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  #1  
Old 04-10-2003, 10:17 AM
Gilly Gilly is offline
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Join Date: Apr 2003
Location: Southern Ohio
Posts: 4
Step One Advice Needed

I plan on working this first year on my own, and trying to do my homework. A few questions I have. Any help would be greatly appreciated.

I am miserable at my current job, but am paying bills. Am dedicated to making my business work. Is it best to try and get started finding some evening lawns and weekends until things get moving?

Specifically, what kind of mower do you guys suggest I invest in to get things started?

I am sure the reange is huge, but what would you say is the average first year income if I do all the work myself?

Am I behind the eight ball in bidding or landing accounts at this time of year?

Can someone give me some advice on what to shoot for my first week? Example: Try and get two commercial accounts and five residentials to get money flowing.? What would be the recommended approach to get off on the right foot?
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  #2  
Old 04-10-2003, 10:18 AM
Gilly Gilly is offline
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Join Date: Apr 2003
Location: Southern Ohio
Posts: 4
I am educated, sorry for all the spelling mistakes, just reviewed my post. In a hurry here at my job.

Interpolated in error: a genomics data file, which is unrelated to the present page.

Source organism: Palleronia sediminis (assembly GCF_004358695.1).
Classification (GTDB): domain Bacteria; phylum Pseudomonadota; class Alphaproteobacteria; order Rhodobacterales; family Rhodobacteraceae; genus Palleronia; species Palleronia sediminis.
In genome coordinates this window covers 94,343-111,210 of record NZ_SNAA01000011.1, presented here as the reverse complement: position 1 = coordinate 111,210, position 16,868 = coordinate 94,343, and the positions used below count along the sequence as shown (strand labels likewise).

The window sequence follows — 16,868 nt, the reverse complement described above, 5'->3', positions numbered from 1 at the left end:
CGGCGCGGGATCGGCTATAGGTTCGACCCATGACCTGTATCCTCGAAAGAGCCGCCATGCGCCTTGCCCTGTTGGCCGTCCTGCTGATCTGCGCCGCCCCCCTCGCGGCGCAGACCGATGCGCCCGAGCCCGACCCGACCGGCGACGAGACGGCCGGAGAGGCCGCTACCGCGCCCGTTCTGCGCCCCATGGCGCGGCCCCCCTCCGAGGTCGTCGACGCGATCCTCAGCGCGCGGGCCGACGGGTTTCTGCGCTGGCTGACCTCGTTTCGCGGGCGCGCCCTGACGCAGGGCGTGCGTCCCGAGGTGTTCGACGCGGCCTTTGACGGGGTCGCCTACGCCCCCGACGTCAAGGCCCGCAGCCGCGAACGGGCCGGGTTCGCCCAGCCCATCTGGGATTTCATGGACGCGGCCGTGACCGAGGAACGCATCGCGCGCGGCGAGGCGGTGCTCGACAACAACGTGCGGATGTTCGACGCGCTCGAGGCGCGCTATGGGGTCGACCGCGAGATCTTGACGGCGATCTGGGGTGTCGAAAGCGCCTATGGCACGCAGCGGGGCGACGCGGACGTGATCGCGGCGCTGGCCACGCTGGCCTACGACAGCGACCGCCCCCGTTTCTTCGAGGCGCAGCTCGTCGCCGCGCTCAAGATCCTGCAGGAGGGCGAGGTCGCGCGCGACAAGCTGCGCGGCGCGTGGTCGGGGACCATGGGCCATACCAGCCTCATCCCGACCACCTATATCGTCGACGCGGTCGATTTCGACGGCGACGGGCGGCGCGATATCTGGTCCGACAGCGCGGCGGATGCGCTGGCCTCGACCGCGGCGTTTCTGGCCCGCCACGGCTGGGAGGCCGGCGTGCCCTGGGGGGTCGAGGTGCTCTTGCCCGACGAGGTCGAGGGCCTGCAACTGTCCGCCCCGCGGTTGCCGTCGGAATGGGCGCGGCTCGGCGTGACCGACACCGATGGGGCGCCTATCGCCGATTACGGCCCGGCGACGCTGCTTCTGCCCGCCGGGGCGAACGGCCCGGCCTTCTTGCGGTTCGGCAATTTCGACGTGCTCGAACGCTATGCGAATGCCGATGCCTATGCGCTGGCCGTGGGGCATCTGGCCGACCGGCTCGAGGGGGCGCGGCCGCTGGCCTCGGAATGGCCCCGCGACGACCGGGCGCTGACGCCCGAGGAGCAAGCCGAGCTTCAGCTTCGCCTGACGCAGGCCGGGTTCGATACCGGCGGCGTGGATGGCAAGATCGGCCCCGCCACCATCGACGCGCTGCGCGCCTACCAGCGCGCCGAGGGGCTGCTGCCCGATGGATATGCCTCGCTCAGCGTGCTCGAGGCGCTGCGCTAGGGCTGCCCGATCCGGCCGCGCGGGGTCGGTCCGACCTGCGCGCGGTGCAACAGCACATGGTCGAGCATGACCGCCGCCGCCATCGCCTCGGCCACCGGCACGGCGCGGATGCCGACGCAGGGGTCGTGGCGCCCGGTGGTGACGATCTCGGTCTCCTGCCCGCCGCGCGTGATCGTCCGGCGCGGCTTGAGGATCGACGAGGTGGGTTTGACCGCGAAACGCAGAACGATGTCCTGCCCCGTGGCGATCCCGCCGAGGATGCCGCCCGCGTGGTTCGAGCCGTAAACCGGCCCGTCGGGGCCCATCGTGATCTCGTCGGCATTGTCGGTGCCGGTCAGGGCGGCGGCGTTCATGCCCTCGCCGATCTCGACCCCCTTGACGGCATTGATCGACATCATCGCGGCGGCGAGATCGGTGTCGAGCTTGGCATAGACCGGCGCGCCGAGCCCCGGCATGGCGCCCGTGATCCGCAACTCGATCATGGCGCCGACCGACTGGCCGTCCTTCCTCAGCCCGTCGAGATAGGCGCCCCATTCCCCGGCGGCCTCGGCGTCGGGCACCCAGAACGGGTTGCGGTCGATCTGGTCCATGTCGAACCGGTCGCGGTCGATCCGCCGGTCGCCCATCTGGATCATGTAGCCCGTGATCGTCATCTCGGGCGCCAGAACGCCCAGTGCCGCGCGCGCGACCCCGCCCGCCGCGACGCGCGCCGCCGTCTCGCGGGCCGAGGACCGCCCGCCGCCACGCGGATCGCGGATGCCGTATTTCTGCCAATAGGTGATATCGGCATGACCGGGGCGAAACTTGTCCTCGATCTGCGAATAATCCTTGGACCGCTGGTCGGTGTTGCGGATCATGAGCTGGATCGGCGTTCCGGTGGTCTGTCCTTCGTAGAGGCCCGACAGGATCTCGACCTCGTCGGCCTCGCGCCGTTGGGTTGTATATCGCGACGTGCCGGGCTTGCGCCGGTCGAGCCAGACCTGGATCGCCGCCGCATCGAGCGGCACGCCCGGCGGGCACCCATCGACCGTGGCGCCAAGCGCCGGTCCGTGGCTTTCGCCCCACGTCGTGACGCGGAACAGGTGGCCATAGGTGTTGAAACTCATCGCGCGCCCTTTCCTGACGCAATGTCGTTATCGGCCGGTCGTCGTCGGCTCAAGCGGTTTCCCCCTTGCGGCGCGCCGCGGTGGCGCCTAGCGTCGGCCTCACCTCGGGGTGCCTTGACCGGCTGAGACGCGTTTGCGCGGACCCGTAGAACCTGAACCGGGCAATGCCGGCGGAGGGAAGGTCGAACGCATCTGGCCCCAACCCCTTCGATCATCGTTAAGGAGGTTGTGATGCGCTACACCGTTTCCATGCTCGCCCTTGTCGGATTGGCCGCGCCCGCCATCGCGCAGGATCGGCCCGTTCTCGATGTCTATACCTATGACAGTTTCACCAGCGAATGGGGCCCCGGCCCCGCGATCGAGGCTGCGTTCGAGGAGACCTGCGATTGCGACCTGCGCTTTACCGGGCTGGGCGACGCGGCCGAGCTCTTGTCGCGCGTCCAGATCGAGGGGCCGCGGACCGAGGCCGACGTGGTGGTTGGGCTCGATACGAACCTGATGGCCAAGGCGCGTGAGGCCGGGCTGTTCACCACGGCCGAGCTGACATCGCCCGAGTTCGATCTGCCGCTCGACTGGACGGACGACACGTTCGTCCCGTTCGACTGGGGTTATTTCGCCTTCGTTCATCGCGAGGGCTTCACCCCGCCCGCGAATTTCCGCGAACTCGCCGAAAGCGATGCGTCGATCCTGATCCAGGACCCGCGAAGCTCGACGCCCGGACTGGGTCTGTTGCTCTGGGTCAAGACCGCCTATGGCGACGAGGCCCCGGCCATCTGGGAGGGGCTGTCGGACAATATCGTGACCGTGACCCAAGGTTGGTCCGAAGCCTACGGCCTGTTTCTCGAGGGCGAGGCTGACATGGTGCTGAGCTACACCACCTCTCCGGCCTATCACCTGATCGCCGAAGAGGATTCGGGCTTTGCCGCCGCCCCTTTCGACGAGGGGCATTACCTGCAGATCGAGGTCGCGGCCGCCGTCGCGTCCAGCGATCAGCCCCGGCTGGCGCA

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  #3  
Old 04-10-2003, 10:41 AM
LawnLad LawnLad is offline
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Join Date: Jan 2002
Location: Cleveland, Ohio
Posts: 738
What is the size of the properties you'll be working on? Can you use a push mower?

If you don't have the captial to get started you'll have to buy on a shoe string budget. We need more information as to what you're willing to invest to get things started and what type of market you're working in. Where in southern Ohio are you located?

If you're ambitious and have a business plan you can start out with a bigger bang. If you're not sure about things and are willing to learn as you go, start slower, start smaller and reinvest in the business as you make money.
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  #4  
Old 04-10-2003, 10:48 AM
Gilly Gilly is offline
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Join Date: Apr 2003
Location: Southern Ohio
Posts: 4